I have recommended this series to quite a few people and all that I know have been captivated by Brown's story telling ability and on this front this book does not disappoint. This is a space opera where there is no shame cheering on as the solar systems oppressed colours take on the structures of oppression.

There were lingering issues though that I feel I must discuss and why I have only given it 4 stars rather than 5. 


This series is a political drama. You can't call your first book Red Rising and put a sickle on the cover of the concluding chapter without the reader drawing some conclusions. The heart of the story is about the oppressed labourers of the society throwing off their shackles. The slogan of their uprising is "break the chains." Yet despite this gutsy and radical politic, Brown decides to not take his story to a more satisfying conclusion.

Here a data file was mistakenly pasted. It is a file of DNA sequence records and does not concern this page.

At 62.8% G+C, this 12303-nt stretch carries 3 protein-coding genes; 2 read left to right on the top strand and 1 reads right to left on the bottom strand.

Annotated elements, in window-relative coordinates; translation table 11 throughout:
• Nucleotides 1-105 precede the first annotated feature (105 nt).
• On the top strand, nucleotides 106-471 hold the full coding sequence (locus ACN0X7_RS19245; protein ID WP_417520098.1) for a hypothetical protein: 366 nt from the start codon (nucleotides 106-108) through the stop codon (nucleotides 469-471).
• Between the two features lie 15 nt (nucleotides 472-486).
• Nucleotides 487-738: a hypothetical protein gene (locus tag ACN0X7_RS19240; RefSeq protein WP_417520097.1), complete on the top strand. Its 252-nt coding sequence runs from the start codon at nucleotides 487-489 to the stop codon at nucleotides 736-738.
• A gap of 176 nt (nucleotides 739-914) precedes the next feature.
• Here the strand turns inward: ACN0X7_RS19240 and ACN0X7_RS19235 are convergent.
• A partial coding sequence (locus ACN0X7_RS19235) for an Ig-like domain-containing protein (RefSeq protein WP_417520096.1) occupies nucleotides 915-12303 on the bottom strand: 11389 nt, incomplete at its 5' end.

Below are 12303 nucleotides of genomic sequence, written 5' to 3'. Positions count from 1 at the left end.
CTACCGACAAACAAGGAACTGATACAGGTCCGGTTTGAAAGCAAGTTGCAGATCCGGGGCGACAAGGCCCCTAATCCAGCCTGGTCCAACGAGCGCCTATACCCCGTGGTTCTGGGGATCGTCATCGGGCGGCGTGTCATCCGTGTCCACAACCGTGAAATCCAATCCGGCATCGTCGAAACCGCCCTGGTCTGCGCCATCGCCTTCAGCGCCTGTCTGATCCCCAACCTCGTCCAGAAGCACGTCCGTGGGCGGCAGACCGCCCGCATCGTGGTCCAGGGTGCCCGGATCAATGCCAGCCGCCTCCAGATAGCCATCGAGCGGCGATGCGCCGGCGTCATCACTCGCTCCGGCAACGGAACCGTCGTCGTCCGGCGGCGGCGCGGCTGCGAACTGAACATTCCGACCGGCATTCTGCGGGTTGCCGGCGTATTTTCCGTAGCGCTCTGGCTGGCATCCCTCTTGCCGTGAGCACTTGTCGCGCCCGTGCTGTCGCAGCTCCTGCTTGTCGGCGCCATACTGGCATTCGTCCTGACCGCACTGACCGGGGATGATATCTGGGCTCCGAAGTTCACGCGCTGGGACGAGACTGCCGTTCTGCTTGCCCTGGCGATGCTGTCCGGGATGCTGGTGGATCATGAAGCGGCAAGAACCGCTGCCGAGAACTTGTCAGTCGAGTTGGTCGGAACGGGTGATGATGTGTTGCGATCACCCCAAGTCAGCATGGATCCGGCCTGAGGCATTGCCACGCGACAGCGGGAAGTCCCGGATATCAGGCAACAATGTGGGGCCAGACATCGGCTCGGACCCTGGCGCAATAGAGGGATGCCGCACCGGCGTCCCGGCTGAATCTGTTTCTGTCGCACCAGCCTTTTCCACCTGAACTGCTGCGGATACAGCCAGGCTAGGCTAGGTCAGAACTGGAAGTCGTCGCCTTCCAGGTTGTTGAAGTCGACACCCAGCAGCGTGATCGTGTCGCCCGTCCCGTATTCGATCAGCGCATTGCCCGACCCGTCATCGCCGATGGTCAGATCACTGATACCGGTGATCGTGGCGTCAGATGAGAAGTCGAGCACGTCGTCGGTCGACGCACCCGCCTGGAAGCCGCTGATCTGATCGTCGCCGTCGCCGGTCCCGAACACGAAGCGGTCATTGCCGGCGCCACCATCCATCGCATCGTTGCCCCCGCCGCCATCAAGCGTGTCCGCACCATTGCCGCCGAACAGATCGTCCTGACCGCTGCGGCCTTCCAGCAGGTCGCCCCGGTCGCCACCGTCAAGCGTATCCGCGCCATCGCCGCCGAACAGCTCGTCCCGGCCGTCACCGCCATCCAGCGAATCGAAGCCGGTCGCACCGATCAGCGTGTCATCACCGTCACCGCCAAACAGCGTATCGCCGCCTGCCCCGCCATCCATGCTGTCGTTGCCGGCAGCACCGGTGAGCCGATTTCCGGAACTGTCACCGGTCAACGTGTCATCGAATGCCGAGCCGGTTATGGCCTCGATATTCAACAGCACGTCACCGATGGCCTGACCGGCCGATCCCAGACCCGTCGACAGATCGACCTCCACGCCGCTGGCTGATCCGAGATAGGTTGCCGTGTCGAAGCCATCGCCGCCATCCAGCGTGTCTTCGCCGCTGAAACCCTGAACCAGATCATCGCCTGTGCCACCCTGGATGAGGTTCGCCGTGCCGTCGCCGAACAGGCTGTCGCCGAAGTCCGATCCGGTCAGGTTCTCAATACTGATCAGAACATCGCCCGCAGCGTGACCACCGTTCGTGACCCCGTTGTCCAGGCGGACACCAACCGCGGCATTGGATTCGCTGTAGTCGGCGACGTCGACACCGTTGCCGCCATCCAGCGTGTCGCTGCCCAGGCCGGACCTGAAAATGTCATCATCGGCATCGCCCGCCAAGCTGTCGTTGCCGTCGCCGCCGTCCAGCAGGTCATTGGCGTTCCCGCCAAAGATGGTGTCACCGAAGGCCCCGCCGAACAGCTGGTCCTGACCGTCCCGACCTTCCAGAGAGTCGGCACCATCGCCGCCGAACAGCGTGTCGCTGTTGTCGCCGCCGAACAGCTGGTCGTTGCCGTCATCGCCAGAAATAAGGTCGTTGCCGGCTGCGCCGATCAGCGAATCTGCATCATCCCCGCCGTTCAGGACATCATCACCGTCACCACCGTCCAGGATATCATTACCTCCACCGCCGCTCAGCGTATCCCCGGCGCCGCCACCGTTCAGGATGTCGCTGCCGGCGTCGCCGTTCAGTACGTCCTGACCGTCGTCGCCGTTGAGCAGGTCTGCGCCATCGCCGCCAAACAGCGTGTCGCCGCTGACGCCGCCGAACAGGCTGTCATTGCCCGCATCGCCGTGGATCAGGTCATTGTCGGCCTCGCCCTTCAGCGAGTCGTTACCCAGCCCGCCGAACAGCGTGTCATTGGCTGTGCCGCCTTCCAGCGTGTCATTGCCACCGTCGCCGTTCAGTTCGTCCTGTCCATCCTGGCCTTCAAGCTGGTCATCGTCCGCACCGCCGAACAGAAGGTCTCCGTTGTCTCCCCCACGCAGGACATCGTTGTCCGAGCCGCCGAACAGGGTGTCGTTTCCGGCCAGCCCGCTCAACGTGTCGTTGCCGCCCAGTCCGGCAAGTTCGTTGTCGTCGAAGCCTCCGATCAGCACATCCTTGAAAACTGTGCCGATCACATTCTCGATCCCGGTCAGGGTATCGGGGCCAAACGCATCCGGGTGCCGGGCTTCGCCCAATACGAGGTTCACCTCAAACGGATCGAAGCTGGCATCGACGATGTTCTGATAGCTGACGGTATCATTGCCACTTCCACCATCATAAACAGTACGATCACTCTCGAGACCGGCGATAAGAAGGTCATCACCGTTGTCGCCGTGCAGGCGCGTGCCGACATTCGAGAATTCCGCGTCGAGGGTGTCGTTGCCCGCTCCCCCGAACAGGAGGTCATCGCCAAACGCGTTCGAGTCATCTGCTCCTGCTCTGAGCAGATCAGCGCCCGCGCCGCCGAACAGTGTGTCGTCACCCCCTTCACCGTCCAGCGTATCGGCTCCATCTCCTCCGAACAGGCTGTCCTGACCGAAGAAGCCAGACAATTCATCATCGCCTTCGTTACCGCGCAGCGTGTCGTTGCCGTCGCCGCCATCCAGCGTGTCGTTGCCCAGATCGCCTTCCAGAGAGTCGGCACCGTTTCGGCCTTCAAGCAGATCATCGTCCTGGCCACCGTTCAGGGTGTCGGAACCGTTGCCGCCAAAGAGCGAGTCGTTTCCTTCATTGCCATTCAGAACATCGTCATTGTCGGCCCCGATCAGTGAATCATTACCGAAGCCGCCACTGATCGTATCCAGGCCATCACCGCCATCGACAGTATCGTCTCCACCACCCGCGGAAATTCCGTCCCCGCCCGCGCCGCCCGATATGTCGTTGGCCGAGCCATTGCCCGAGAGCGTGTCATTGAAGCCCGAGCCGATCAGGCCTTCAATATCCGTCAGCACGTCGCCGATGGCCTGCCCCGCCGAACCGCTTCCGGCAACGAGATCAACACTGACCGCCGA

Firstly, there is a moment early in the novel where the solar systems richest man, Quicksilver, who turns out to be a Son of Ares, gives a long speech about him not being a communist or an anarchist, expressly rejects democracy and stating his aims to liberate the free market from the stifling caste system that has ruled the system for 700 years. This is rather conventional libertarianism that really seems out of place in this story and while there are indications that this political view isn't readily accepted by Darrow and other prominent figures of the rising I found it problematic that this is the only explicit political speech of its sort in the whole book. There is no challenge to it and it feels like Quicksilver's view are what Brown wants to suggest is truly wrong with society, as if the free market is a panacea that once unleashed will solve the inequitable distribution of wealth and power in the Society.